Here are a couple of my favorite posts:

Diabetic Sighting

Something I have yet to do, but can imagine this giving me some fuzzy feelings!

I Kicked the Wedding’s Butt

This made me realize that i can use my competitive side a little better in my management!

Since January I have been less than happy with the lack of humanity found online and in the medical field when it comes to diabetes education, especially relating to modern treatment, nutrition and the distinction between type 1 and type II.  I pondered the idea of blogging about my experiences early on, to possibly help newly diagnosed diabetics get through the initial confusion and misguidance. This blog helped kick that off for me.

Please, head on over to Onethirdofamuffin.com and follow @onethirdmuffin on twitter!

 

I am participating in the third annual Diabetes Blog Week! I’ll be contributing by posting about pre-determined topics each day for a week. You can find more posts by going to the topic list and by searching Twitter hashtag #dblogweek.

14
May 2012
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Sports and Blood Sugar, WTF?

Over the past few months I’ve been getting the hang of managing my blood sugar levels, learning different techniques and having a good idea of what number I’m about to see before I see it. Since I eliminated day / mealtime insulin its become even easier. The only thing I’ve been having trouble with is managing and understanding my blood sugar level during sports, particularly basketball.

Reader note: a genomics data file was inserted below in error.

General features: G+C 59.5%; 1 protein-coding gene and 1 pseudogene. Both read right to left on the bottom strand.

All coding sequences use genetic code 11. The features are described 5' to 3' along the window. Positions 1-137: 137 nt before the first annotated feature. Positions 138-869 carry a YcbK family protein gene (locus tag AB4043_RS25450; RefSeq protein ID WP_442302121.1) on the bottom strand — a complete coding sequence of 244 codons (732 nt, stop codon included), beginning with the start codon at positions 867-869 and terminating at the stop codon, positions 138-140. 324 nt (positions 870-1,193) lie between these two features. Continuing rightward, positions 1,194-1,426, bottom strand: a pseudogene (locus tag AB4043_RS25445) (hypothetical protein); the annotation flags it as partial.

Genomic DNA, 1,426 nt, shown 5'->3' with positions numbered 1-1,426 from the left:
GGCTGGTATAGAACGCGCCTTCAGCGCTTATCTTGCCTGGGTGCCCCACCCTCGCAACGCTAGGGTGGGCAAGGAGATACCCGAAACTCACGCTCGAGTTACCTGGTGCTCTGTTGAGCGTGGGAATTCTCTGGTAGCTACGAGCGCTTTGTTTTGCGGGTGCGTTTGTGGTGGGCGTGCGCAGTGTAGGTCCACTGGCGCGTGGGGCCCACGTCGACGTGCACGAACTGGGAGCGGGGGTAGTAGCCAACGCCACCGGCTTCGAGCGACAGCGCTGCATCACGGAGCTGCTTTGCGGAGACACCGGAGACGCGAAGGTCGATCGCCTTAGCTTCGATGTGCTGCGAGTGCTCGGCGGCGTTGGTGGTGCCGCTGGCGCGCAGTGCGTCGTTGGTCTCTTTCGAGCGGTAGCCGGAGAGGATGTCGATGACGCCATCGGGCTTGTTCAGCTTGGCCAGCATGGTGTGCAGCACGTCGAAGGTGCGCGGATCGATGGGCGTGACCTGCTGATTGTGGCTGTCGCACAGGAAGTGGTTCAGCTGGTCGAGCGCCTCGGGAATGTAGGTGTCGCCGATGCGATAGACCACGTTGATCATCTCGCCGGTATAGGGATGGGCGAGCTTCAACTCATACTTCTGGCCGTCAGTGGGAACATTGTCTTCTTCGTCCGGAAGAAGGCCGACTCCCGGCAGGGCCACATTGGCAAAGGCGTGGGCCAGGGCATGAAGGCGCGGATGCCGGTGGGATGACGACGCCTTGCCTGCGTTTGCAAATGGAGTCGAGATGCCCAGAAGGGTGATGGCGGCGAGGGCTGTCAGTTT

The first time I played basketball with diabetes  (4 months ago) I didn’t know what the hell I was doing. I think I ate and took insulin at the same time, had some Gatorade and hoped for the best. As you would guess that didn’t work out.

After realizing that mixing all of that together would make it impossible to develop a strategy, I then switched to reducing insulin use before games with the hope of getting up to around 150 and gradually burning out all that glucose during the game and finishing up in the normal (80-120) range. My biggest fear at this time was going low, so this was a start high, end low type of strategy. This worked a couple of times, but it wasn’t easy to get my blood sugar that high without over and under shooting my target range.

My newest strategy since cutting back on insulin is to leave a 1.5 to 2 hour gap between any “blood sugar changing” activities such as eating, using insulin and stress. The idea here was that during sports, the less things that have an effect on my blood sugar the better. This actually worked out for a while but after playing more intensely for longer periods of time I began to start going high during games. I start out at 90 and end up at 180-190 roughly 25 minutes into the game. I’m not sure if it is caused by adrenaline or the physical demand. Either way, its a reminder that I’m diabetic and pretty dam annoying.

Here’s the part I REALLY don’t understand. Immediately after playing I could be at 190, and a re-test with the same meter 2 seconds later and get something ~40 points lower. Around 30 minutes later I’m right back in the normal range without the use of insulin. Is it normal to get seemingly random results during physical activity? If my blood sugar level is changing so rapidly, how do I go about treating it? Any suggestions are welcome!

 

09
May 2012